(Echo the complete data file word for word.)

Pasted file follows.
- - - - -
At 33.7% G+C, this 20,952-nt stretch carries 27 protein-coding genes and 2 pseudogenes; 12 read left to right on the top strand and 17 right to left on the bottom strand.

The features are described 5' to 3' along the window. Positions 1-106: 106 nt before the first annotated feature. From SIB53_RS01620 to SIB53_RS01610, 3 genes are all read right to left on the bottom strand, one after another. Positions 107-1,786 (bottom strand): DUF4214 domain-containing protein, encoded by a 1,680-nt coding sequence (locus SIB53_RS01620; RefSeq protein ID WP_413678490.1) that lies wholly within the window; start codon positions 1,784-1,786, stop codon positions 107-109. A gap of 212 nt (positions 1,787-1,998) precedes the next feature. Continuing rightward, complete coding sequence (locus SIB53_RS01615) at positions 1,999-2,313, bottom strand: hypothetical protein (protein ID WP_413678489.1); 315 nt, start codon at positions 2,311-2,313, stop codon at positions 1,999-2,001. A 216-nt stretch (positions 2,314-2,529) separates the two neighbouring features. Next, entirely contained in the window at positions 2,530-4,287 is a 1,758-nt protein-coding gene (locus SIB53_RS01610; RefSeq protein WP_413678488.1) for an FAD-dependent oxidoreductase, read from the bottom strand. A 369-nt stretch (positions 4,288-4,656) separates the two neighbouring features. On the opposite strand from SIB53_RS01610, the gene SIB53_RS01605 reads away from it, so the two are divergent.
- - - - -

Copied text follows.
At 33.7% G+C, this 20,952-nt stretch carries 27 protein-coding genes and 2 pseudogenes; 12 read left to right on the top strand and 17 right to left on the bottom strand.

The features are described 5' to 3' along the window. Positions 1-106: 106 nt before the first annotated feature. From SIB53_RS01620 to SIB53_RS01610, 3 genes are all read right to left on the bottom strand, one after another. Positions 107-1,786 (bottom strand): DUF4214 domain-containing protein, encoded by a 1,680-nt coding sequence (locus SIB53_RS01620; RefSeq protein ID WP_413678490.1) that lies wholly within the window; start codon positions 1,784-1,786, stop codon positions 107-109. A gap of 212 nt (positions 1,787-1,998) precedes the next feature. Continuing rightward, complete coding sequence (locus SIB53_RS01615) at positions 1,999-2,313, bottom strand: hypothetical protein (protein ID WP_413678489.1); 315 nt, start codon at positions 2,311-2,313, stop codon at positions 1,999-2,001. A 216-nt stretch (positions 2,314-2,529) separates the two neighbouring features. Next, entirely contained in the window at positions 2,530-4,287 is a 1,758-nt protein-coding gene (locus SIB53_RS01610; RefSeq protein WP_413678488.1) for an FAD-dependent oxidoreductase, read from the bottom strand. A 369-nt stretch (positions 4,288-4,656) separates the two neighbouring features. On the opposite strand from SIB53_RS01610, the gene SIB53_RS01605 reads away from it, so the two are divergent.